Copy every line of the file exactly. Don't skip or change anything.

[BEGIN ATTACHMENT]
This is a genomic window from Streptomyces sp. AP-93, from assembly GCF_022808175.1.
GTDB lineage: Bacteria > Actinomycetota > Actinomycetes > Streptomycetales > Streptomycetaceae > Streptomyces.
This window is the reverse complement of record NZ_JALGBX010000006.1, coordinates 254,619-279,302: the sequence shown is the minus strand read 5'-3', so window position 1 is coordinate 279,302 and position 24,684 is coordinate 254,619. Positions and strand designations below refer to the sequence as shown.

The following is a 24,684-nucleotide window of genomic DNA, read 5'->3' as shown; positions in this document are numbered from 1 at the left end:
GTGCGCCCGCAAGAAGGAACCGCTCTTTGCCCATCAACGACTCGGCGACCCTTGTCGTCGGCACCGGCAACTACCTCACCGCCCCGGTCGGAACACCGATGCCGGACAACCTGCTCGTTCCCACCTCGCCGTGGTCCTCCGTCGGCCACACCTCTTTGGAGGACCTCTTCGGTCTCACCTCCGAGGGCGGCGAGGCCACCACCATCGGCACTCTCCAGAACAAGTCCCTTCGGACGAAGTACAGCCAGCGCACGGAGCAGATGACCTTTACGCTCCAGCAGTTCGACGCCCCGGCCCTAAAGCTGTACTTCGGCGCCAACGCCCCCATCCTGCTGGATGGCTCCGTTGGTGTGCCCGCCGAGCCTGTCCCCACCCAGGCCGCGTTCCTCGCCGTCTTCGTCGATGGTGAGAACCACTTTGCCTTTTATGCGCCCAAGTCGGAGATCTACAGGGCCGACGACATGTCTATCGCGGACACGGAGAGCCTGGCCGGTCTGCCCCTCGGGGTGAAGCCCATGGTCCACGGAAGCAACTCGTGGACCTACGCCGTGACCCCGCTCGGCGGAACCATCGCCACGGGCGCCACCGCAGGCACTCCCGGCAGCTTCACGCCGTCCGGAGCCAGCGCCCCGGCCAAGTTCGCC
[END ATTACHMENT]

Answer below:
This is a genomic window from Streptomyces sp. AP-93, from assembly GCF_022808175.1.
GTDB lineage: Bacteria > Actinomycetota > Actinomycetes > Streptomycetales > Streptomycetaceae > Streptomyces.
This window is the reverse complement of record NZ_JALGBX010000006.1, coordinates 254,619-279,302: the sequence shown is the minus strand read 5'-3', so window position 1 is coordinate 279,302 and position 24,684 is coordinate 254,619. Positions and strand designations below refer to the sequence as shown.

The following is a 24,684-nucleotide window of genomic DNA, read 5'->3' as shown; positions in this document are numbered from 1 at the left end:
GTGCGCCCGCAAGAAGGAACCGCTCTTTGCCCATCAACGACTCGGCGACCCTTGTCGTCGGCACCGGCAACTACCTCACCGCCCCGGTCGGAACACCGATGCCGGACAACCTGCTCGTTCCCACCTCGCCGTGGTCCTCCGTCGGCCACACCTCTTTGGAGGACCTCTTCGGTCTCACCTCCGAGGGCGGCGAGGCCACCACCATCGGCACTCTCCAGAACAAGTCCCTTCGGACGAAGTACAGCCAGCGCACGGAGCAGATGACCTTTACGCTCCAGCAGTTCGACGCCCCGGCCCTAAAGCTGTACTTCGGCGCCAACGCCCCCATCCTGCTGGATGGCTCCGTTGGTGTGCCCGCCGAGCCTGTCCCCACCCAGGCCGCGTTCCTCGCCGTCTTCGTCGATGGTGAGAACCACTTTGCCTTTTATGCGCCCAAGTCGGAGATCTACAGGGCCGACGACATGTCTATCGCGGACACGGAGAGCCTGGCCGGTCTGCCCCTCGGGGTGAAGCCCATGGTCCACGGAAGCAACTCGTGGACCTACGCCGTGACCCCGCTCGGCGGAACCATCGCCACGGGCGCCACCGCAGGCACTCCCGGCAGCTTCACGCCGTCCGGAGCCAGCGCCCCGGCCAAGTTCGCC